Entity

Time filter

Source Type

San Fedele Superiore, Italy

Frasca L.,M C 901 | Frasca L.,Anti Infectious Immunity Unit | Stonier S.W.,M C 901 | Overwijk W.W.,University of Texas M. D. Anderson Cancer Center | Schluns K.S.,M C 901
Journal of Leukocyte Biology | Year: 2010

This study tested the hypothesis that individual myeloid subsets have a differential ability to maintain memory CD8 T cells via IL-15. Although DCs support IL-15-mediated homeostasis of memory CD8 T cells in vivo, whether various DC subsets and other myeloid cells similarly mediate homeostasis is unknown. Therefore, we studied the ability of different myeloid cells to maintain memory CD8 T cells in vitro. Using an in vitro cocoulture system that recapitulated known roles of DCs and IL-15 on memory CD8 T cells, all in vitro-derived or ex vivo-isolated DCs maintained CD8 T cells better than rIL-15 alone, and FLT-3L-DCs are the most efficient compared with GM-DCs, BM-derived macrophages, or freshly isolated DCs. Although FLT-3L-DCs were the least effective at inducing CD8 T cell proliferation, FLT-3L-DCs promoted better CD8 T cell survival and increased Bcl-2 and MCL-2 expression in CD8 T cells. T cell maintenance correlated only partially with DC expression of IL-15Rα and IL-15, suggesting that DCs provided additional support signals. Indeed, in the absence of IL-15 signals, CD70/CD27 further supported CD8 T cell maintenance. IFN-α enhanced CD70 expression by DCs, resulting in increased proliferation of CD8 T cells. Overall, this study supports our hypothesis by demonstrating that specific DC subtypes had a greater capacity to support memory CD8 T cell maintenance and did so through different mechanisms. Furthermore, this study shows that IL-15 trans-presentation can work in conjunction with other signals, such as CD70/CD27 interactions, to mediate CD8 T cell homeostasis efficiently. © Society for Leukocyte Biology.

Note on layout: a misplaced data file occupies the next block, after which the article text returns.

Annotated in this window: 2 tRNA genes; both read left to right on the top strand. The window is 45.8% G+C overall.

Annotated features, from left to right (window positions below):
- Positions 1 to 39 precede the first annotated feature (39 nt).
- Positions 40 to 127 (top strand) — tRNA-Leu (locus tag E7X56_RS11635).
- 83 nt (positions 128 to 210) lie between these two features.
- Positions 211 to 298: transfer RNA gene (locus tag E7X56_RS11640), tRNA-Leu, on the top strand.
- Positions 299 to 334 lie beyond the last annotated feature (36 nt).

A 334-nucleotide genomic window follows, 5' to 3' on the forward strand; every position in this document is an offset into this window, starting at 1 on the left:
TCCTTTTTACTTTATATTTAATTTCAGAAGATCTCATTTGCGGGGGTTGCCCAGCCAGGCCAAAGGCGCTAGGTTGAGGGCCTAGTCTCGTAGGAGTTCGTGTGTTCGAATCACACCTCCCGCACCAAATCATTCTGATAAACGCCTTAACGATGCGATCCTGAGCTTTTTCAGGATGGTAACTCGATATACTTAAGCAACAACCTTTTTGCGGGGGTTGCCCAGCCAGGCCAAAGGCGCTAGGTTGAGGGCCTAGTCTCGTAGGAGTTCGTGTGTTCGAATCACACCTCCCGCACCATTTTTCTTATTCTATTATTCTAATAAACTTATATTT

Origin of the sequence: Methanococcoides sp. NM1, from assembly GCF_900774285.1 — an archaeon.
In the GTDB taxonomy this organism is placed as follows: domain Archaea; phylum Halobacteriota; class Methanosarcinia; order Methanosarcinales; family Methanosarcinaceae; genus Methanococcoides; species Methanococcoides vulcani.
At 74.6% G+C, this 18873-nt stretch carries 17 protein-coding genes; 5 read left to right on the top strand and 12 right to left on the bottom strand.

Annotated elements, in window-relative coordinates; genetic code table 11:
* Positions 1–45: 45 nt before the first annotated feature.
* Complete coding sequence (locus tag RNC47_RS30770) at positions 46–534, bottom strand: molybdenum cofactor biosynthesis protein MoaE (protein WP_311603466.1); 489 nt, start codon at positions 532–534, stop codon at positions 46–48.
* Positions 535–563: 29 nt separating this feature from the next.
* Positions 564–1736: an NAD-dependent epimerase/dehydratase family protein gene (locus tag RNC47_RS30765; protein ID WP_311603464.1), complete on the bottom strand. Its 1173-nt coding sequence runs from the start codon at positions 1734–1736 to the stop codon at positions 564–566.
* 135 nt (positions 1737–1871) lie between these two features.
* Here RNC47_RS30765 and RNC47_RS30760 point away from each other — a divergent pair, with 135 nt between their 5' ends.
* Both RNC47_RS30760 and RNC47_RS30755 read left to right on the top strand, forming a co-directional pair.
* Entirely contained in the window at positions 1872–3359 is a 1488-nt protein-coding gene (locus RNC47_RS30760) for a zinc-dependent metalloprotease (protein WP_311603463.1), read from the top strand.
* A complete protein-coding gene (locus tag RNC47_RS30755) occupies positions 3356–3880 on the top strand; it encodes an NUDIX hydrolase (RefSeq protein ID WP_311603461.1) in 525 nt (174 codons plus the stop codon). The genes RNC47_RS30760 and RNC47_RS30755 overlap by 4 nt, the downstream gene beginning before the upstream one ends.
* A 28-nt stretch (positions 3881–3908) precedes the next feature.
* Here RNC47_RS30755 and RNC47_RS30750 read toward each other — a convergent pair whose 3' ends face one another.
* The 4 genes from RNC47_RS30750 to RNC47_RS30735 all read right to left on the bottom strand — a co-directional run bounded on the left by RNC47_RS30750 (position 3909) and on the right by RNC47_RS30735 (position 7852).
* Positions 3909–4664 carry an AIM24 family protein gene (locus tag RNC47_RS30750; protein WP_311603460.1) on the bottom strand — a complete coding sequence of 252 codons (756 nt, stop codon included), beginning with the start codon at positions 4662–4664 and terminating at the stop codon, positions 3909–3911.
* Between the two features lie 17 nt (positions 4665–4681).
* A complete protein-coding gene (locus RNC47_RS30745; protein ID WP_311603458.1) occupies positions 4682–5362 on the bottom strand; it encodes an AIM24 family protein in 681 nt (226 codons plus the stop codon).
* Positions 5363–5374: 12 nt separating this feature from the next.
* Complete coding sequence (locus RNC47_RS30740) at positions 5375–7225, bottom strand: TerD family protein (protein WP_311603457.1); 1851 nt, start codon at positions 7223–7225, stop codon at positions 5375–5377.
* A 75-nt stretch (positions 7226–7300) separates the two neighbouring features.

Ausiello C.M.,Anti Infectious Immunity Unit | Cassone A.,University of Perugia
mBio | Year: 2014

The resurgence of pertussis (whooping cough) in countries with high vaccination coverage is alarming and invites reconsideration of the use of current acellular pertussis (aP) vaccines, which have largely replaced the old, reactogenic, wholecell pertussis (wP) vaccine. Some drawbacks of these vaccines in terms of limited antigenic composition and early waning of antibody levels could be anticipated by the results of in-trial or postlicensure human investigations of B- and T-cell responses in aP versus wP vaccine recipients or unvaccinated, infected children. Recent data in experimental models, including primates, suggest that generation of vaccines capable of a potent, though regulated, stimulation of innate immunity driving effective, persistent adaptive immune responses against Bordetella pertussis infection should be privileged. Adjuvants that skew Th1/Th17 responses or new wP (detoxified or attenuated) vaccines should be explored. Nonetheless, the high merits of the current aP vaccines in persuading people to resume vaccination against pertussis should not be forgotten. © 2014 Ausiello and Cassone.


Fedele G.,Anti Infectious Immunity Unit | Sanseverino I.,Anti Infectious Immunity Unit | D'Agostino K.,Anti Infectious Immunity Unit | Schiavoni I.,Anti Infectious Immunity Unit | And 7 more authors.
Journal of Leukocyte Biology | Year: 2015

BPZE1 is a live attenuated pertussis vaccine that successfully completed a phase 1 safety trial. This article describes the induction of unconventional suppressor T cells-producing ADO by MDDCs exposed to BPZE1 (BPZE1-DC) through distinct ectoenzymatic pathways that limit the damaging effect of inflammation. BPZE1-DC induces CD4+ and CD8+ T lymphocytes to express 2 sets of ectoenzymes generating ADO: 1 set is part of the conventional CD39/CD73 pathway, which uses ATP as substrate, whereas the other is part of the CD38/CD203a/CD73 pathway and metabolizes NAD+. The contribution of the ADO-generating ectoen-zymes in the regulatory response was shown by: 1) selective inhibition of the enzymatic activities of CD39, CD73, and CD38; 2) the ability of suppressor T cells to convert exogenously added ATP and NAD+ to ADO; and 3) a positive correlation between ectoenzyme expres-sion, ADO levels, and suppression abilities. Thus, T lymphocytes activated by BPZE1-DC shift to a sup-pressor stage, through the expression of ectoenzyme networks, and are able to convert extracellular nucleo-tides into ADO, which may explain the potent anti-inflammatory properties of BPZE1 observed in several murine models. © Society for Leukocyte Biology.